The criminal conviction of former Penn State football coach Jerry Sandusky and the allegations in the Freeh Report that the highest echelons of the university administration covered up Sandusky’s horrific sexual abuses rightfully outraged the nation. Joining in that outrage was the governing body of college sports, the National Collegiate Athletic Association. The NCAA chose to punish Penn State by fining it $60 million, banning the football team’s participation in a bowl game for four years, vacating all football team wins since 1998, a reduction in recruitment scholarships and a five-year probation.
The penalties levied against Penn State were shocking — because many people wanted even more punishment of Penn State, and because the NCAA failed to acknowledge its role in the damaging culture it sought to attack.
The reputations of Penn State and the officials involved in the alleged cover-up are in shambles. The university is facing the possibility of massive fines from a Department of Education investigation into whether the school violated the Clery Act by not reporting Sandusky’s offenses. Many of the top officials involved in the alleged cover-up are facing criminal charges. Civil lawsuits will also be filed by the victims of the scandal. The combination of social stigmatization, embarrassment, criminal court cases and civil court suits should be sufficient to penalize the school.
Yet, it was confounding that people wanted more punishment, especially a flawed and incomplete punishment from such a flawed institution as the NCAA.
In doling out the punishment, NCAA President Mark Emmert attempted to ground it in the importance of education for students and confronting the “win at all costs” sport culture that helped contribute to the cover-up of Sandusky’s offenses. However, these rationales fall apart upon closer examination.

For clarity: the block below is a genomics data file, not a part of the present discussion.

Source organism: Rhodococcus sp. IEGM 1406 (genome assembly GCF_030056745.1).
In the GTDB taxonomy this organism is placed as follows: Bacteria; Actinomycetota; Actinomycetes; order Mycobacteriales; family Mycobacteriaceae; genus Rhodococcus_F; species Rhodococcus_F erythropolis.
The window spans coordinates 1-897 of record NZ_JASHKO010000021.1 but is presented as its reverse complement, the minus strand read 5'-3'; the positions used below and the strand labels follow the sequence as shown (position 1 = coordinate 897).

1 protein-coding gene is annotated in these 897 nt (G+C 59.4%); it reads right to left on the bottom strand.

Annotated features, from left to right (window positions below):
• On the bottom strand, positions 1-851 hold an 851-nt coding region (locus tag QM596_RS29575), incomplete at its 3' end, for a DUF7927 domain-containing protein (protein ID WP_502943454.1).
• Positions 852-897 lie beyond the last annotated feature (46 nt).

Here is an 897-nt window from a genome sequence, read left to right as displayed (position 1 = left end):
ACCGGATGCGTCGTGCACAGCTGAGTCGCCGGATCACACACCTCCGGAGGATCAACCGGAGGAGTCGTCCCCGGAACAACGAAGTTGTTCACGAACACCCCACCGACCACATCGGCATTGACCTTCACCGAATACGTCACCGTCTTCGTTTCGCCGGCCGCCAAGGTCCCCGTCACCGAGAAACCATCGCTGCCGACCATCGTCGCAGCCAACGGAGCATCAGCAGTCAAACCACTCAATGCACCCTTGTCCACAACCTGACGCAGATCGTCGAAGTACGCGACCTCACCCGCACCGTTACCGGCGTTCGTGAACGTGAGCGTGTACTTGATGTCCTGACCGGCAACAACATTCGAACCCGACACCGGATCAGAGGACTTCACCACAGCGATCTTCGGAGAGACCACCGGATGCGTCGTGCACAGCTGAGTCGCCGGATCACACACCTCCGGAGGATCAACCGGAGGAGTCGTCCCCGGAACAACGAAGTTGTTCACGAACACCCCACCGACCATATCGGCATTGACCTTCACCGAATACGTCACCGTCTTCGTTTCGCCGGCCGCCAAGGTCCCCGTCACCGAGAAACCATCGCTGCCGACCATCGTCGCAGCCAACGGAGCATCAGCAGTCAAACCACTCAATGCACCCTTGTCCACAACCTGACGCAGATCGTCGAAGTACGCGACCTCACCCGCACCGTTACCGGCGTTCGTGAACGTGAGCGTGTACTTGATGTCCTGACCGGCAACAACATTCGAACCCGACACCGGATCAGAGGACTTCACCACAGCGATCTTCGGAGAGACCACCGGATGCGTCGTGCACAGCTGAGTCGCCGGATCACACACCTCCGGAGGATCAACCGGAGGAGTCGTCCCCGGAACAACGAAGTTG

If the NCAA believes in making education a priority, then why is it taking away scholarships from up to 80 student athletes over the duration of the penalty? Prospective recruits who had nothing to do with the scandal will be denied educational opportunities under the guise of “punishment.”
Equally as disturbing are the NCAA and President Emmert overtly and implicitly advocating an agenda of making football and/or basketball a top priority on campuses. Schools across the nation have seen coaches receiving top dollar compensation and millions being spent on construction of new athletic facilities while tuitions have increased and budget cuts abound. For the NCAA to not acknowledge their participation in this toxic relationship is to lie by omission.
It is also unfortunate that the punishments have made media spend even more time focusing on the football team and how these penalties will affect the team, the university and the community.
While it may feel just for the NCAA to flex its might in penalizing Penn State, it is worrisome on all these levels.
The punishments are also incomplete. Any investigation that punishes football players a decade after the fact but exempts people like Tom Corbett — the Republican governor of Pennsylvania but attorney general when the Sandusky allegations began — is problematic. There are questions about whether Corbett’s use of his prosecutorial discretion to not pursue the allegations was influenced by his planned gubernatorial run, and by his accepting money from a Sandusky-affiliated charity and several Penn State supporters.
There is no defense of Sandusky’s horrific crimes and the alleged Penn State cover-up. While people thirst for justice and punishment, it is important that we analyze the systems of power to make sure the punishments will meet the intended ends and that the correct parties are targeted.
Photo: Penn State senior running back Michael Zordich, left foreground, and senior linebacker Michael Mauti, right foreground, give a statement in support of their team, as other players look on, July 25, in State College, Pa. Nabil K. Mark/The Centre Daily Times/AP